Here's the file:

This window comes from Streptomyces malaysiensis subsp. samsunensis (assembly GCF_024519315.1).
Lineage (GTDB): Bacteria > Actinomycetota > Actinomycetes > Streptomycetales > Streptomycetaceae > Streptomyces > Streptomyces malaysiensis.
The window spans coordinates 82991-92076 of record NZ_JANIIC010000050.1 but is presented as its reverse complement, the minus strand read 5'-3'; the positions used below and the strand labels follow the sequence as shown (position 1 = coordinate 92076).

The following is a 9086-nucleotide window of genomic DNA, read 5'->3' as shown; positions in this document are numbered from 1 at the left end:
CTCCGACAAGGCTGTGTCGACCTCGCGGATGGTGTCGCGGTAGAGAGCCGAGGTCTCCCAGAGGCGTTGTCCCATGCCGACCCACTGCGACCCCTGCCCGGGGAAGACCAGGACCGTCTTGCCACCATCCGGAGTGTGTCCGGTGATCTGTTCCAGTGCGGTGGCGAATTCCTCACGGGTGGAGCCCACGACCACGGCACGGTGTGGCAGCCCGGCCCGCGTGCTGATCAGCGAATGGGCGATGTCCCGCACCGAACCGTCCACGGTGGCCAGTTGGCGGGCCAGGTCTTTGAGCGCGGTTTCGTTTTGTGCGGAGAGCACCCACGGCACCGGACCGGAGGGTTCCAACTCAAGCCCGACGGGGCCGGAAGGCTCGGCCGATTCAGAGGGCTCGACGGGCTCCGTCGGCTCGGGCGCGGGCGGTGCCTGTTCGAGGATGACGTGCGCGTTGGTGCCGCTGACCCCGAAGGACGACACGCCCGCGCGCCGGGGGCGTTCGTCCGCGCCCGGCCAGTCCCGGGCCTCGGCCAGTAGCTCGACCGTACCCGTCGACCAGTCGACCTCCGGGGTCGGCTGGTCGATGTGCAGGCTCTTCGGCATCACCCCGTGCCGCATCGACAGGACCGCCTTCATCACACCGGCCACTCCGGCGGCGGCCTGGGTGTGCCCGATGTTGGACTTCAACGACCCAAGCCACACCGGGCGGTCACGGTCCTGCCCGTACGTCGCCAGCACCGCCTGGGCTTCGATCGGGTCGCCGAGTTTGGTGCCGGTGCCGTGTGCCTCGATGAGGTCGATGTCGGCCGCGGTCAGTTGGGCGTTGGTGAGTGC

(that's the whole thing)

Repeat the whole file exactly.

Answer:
This window comes from Streptomyces malaysiensis subsp. samsunensis (assembly GCF_024519315.1).
Lineage (GTDB): Bacteria > Actinomycetota > Actinomycetes > Streptomycetales > Streptomycetaceae > Streptomyces > Streptomyces malaysiensis.
The window spans coordinates 82991-92076 of record NZ_JANIIC010000050.1 but is presented as its reverse complement, the minus strand read 5'-3'; the positions used below and the strand labels follow the sequence as shown (position 1 = coordinate 92076).

The following is a 9086-nucleotide window of genomic DNA, read 5'->3' as shown; positions in this document are numbered from 1 at the left end:
CTCCGACAAGGCTGTGTCGACCTCGCGGATGGTGTCGCGGTAGAGAGCCGAGGTCTCCCAGAGGCGTTGTCCCATGCCGACCCACTGCGACCCCTGCCCGGGGAAGACCAGGACCGTCTTGCCACCATCCGGAGTGTGTCCGGTGATCTGTTCCAGTGCGGTGGCGAATTCCTCACGGGTGGAGCCCACGACCACGGCACGGTGTGGCAGCCCGGCCCGCGTGCTGATCAGCGAATGGGCGATGTCCCGCACCGAACCGTCCACGGTGGCCAGTTGGCGGGCCAGGTCTTTGAGCGCGGTTTCGTTTTGTGCGGAGAGCACCCACGGCACCGGACCGGAGGGTTCCAACTCAAGCCCGACGGGGCCGGAAGGCTCGGCCGATTCAGAGGGCTCGACGGGCTCCGTCGGCTCGGGCGCGGGCGGTGCCTGTTCGAGGATGACGTGCGCGTTGGTGCCGCTGACCCCGAAGGACGACACGCCCGCGCGCCGGGGGCGTTCGTCCGCGCCCGGCCAGTCCCGGGCCTCGGCCAGTAGCTCGACCGTACCCGTCGACCAGTCGACCTCCGGGGTCGGCTGGTCGATGTGCAGGCTCTTCGGCATCACCCCGTGCCGCATCGACAGGACCGCCTTCATCACACCGGCCACTCCGGCGGCGGCCTGGGTGTGCCCGATGTTGGACTTCAACGACCCAAGCCACACCGGGCGGTCACGGTCCTGCCCGTACGTCGCCAGCACCGCCTGGGCTTCGATCGGGTCGCCGAGTTTGGTGCCGGTGCCGTGTGCCTCGATGAGGTCGATGTCGGCCGCGGTCAGTTGGGCGTTGGTGAGTGC